Chapter 32:

Effect of the Pasquinades

(English version of “El Filibusterismo”)

As a result of the events narrated, many mothers ordered their sons immediately to leave off their studies and devote themselves to idleness or to agriculture.  When the examinations came, suspensions were plentiful, and he was a rare exception who finished the course, if he had belonged to the famous association, to which no one paid any more attention.  Pecson, Tadeo, and Juanito Pelaez were all alike suspended—the first receiving his dismissal with his foolish grin and declaring his intention of becoming an officer in some court, while Tadeo, with his eternal holiday realized at last, paid for an illumination and made a bonfire of his books.  Nor did the others get off much better, and at length they too had to abandon their studies, to the great satisfaction of their mothers, who always fancy their sons hanged if they should come to understand what the books teach. Juanito Pelaez alone took the blow ill, since it forced him to leave school for his father’s store, with whom he was thenceforward to be associated in the business: the rascal found the store much less entertaining, but after some time his friends again noticed his hump appear, a symptom that his good humor was returning.  The rich Makaraig, in view of the catastrophe, took good care not to expose himself, and having secured a passport by means of money set out in haste for Europe.  It was said that his Excellency, the Captain-General, in his desire to do good by good means, and careful of the interests of the Filipinos, hindered the departure of every one who could not first prove substantially that he had the money to spend and could live in idleness in European cities.  Among our acquaintances those who got off best were Isagani and Sandoval: the former passed in the subject he studied under Padre Fernandez and was suspended in the others, while the latter was able to confuse the examining-board with his oratory.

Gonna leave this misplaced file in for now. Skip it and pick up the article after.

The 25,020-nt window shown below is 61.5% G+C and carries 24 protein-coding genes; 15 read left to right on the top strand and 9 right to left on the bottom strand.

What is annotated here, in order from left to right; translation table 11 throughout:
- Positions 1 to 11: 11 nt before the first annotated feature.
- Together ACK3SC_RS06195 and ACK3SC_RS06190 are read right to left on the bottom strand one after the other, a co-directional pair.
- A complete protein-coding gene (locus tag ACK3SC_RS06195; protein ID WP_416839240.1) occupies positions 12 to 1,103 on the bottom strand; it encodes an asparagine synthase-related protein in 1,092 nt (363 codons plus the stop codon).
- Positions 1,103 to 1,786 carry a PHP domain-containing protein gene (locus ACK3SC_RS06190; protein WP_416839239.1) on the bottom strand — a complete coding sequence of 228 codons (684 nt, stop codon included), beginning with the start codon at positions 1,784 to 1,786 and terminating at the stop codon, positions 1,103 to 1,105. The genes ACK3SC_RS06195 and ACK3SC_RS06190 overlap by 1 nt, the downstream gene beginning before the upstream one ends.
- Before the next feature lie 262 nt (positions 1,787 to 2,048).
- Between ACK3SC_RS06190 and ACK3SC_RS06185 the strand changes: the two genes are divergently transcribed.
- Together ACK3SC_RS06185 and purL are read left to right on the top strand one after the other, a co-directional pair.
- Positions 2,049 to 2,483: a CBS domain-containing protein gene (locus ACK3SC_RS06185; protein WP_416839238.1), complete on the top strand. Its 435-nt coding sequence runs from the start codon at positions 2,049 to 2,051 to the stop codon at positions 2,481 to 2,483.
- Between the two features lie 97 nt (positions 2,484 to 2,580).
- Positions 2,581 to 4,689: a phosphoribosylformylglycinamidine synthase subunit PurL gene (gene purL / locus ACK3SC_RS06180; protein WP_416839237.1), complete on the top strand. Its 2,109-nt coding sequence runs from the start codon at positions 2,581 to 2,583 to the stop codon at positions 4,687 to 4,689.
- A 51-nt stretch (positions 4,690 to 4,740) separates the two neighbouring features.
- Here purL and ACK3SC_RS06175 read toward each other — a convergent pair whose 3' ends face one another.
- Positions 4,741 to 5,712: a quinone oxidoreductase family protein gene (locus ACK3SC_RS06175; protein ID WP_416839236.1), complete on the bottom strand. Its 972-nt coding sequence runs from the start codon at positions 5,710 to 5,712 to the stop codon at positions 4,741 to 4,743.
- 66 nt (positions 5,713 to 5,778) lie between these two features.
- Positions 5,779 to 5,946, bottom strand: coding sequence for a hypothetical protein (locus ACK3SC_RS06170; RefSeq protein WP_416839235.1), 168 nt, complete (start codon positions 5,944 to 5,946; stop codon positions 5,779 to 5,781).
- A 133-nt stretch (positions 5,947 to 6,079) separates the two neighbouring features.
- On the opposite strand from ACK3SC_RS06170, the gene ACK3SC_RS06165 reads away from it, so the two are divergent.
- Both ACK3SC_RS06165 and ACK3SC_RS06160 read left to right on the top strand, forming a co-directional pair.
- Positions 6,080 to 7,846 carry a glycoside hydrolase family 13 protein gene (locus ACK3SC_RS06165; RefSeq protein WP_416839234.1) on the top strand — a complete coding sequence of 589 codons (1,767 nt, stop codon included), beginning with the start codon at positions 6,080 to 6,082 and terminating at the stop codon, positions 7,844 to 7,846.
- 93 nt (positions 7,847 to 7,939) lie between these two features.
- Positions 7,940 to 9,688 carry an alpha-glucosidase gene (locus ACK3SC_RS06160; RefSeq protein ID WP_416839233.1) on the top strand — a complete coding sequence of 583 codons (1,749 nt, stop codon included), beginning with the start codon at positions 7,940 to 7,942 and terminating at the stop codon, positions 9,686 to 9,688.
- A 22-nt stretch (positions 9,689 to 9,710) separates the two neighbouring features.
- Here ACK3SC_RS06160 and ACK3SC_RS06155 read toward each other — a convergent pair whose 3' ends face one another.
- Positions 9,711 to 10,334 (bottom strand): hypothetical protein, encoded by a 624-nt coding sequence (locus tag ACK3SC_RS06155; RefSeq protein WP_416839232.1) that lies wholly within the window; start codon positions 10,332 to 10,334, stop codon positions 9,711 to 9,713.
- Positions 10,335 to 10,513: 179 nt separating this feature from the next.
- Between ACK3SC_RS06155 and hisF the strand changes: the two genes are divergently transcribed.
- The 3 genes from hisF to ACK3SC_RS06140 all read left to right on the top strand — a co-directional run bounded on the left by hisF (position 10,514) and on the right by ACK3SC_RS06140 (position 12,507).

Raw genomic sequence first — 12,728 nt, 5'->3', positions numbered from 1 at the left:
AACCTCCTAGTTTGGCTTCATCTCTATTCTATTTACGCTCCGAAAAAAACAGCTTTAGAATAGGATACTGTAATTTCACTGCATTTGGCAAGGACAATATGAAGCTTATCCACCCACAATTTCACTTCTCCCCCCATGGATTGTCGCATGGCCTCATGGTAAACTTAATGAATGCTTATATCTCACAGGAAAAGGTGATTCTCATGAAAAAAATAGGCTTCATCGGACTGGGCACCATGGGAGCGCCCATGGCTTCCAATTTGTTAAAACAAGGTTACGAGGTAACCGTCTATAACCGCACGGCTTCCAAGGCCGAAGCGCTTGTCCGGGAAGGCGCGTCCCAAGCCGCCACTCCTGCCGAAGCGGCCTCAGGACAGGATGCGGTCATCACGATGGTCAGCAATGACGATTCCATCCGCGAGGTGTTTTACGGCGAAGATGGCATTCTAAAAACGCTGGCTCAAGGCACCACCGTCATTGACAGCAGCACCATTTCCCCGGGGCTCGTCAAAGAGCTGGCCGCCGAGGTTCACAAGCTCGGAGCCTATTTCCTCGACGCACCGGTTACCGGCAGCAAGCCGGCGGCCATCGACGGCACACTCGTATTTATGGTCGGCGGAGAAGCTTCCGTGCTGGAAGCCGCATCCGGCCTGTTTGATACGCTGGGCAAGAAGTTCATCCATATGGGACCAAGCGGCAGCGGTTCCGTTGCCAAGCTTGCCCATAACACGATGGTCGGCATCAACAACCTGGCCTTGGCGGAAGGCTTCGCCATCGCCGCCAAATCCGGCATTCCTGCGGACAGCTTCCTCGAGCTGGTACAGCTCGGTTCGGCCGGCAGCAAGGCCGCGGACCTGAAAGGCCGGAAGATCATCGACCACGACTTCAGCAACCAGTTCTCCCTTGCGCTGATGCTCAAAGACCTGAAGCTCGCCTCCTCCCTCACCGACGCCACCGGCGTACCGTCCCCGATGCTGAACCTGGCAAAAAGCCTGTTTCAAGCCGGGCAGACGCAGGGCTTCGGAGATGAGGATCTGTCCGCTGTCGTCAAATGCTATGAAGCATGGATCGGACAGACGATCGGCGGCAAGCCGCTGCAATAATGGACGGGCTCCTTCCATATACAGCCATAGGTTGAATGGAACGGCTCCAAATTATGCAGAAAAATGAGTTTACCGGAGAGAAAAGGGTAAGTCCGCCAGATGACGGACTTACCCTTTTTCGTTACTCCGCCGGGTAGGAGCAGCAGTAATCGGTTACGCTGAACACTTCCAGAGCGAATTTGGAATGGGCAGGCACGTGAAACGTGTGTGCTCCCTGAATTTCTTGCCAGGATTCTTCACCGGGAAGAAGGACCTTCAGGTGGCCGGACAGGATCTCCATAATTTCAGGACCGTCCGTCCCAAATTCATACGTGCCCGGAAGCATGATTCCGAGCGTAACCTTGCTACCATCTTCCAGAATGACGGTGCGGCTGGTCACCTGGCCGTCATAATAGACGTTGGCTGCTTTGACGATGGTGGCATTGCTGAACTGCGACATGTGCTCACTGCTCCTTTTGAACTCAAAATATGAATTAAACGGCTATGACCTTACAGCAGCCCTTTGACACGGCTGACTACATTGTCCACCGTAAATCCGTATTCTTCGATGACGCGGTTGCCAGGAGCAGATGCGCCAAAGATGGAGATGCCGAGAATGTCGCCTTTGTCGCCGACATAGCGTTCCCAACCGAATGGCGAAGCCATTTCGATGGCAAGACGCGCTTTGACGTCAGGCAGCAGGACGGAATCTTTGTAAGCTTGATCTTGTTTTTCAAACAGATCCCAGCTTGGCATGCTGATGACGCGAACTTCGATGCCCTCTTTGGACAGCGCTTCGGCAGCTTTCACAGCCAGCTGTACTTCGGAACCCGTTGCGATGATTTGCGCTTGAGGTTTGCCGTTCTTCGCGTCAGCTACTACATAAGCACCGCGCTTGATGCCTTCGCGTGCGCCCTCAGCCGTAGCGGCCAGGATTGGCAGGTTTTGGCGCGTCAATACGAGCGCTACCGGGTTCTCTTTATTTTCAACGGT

Basilio was the only one who did not pass in any subject, who was not suspended, and who did not go to Europe, for he remained in Bilibid prison, subjected every three days to examinations, almost always the same in principle, without other variation than a change of inquisitors, since it seemed that in the presence of such great guilt all gave up or fell away in horror.  And while the documents moldered or were shifted about, while the stamped papers increased like the plasters of an ignorant physician on the body of a hypochondriac, Basilio became informed of all the details of what had happened in Tiani, of the death of Juli and the disappearance of Tandang Selo.  Sinong, the abused cochero, who had driven him to San Diego, happened to be in Manila at that time and called to give him all the news.

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